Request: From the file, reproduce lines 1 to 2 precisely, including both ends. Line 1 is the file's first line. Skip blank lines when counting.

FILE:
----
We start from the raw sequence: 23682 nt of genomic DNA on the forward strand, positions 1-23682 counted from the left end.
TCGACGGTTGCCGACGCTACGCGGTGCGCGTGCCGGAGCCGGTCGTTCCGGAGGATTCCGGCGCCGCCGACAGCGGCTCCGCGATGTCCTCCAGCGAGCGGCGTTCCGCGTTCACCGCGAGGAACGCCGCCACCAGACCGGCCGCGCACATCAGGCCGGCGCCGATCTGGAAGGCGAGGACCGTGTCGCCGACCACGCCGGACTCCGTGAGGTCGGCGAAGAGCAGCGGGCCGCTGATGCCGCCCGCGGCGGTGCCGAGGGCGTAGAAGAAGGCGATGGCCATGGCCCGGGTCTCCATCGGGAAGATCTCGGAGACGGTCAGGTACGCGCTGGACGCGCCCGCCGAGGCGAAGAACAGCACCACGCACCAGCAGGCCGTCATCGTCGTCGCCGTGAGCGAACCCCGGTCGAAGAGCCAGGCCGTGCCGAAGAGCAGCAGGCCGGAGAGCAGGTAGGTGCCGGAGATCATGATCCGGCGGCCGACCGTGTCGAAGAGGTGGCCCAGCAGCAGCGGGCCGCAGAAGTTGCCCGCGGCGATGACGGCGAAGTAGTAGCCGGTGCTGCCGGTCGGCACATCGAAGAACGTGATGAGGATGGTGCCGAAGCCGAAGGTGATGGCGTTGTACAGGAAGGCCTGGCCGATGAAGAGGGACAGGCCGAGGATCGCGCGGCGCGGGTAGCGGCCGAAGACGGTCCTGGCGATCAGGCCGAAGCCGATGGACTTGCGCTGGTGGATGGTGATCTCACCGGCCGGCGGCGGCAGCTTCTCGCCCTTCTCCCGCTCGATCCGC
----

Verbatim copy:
We start from the raw sequence: 23682 nt of genomic DNA on the forward strand, positions 1-23682 counted from the left end.
TCGACGGTTGCCGACGCTACGCGGTGCGCGTGCCGGAGCCGGTCGTTCCGGAGGATTCCGGCGCCGCCGACAGCGGCTCCGCGATGTCCTCCAGCGAGCGGCGTTCCGCGTTCACCGCGAGGAACGCCGCCACCAGACCGGCCGCGCACATCAGGCCGGCGCCGATCTGGAAGGCGAGGACCGTGTCGCCGACCACGCCGGACTCCGTGAGGTCGGCGAAGAGCAGCGGGCCGCTGATGCCGCCCGCGGCGGTGCCGAGGGCGTAGAAGAAGGCGATGGCCATGGCCCGGGTCTCCATCGGGAAGATCTCGGAGACGGTCAGGTACGCGCTGGACGCGCCCGCCGAGGCGAAGAACAGCACCACGCACCAGCAGGCCGTCATCGTCGTCGCCGTGAGCGAACCCCGGTCGAAGAGCCAGGCCGTGCCGAAGAGCAGCAGGCCGGAGAGCAGGTAGGTGCCGGAGATCATGATCCGGCGGCCGACCGTGTCGAAGAGGTGGCCCAGCAGCAGCGGGCCGCAGAAGTTGCCCGCGGCGATGACGGCGAAGTAGTAGCCGGTGCTGCCGGTCGGCACATCGAAGAACGTGATGAGGATGGTGCCGAAGCCGAAGGTGATGGCGTTGTACAGGAAGGCCTGGCCGATGAAGAGGGACAGGCCGAGGATCGCGCGGCGCGGGTAGCGGCCGAAGACGGTCCTGGCGATCAGGCCGAAGCCGATGGACTTGCGCTGGTGGATGGTGATCTCACCGGCCGGCGGCGGCAGCTTCTCGCCCTTCTCCCGCTCGATCCGC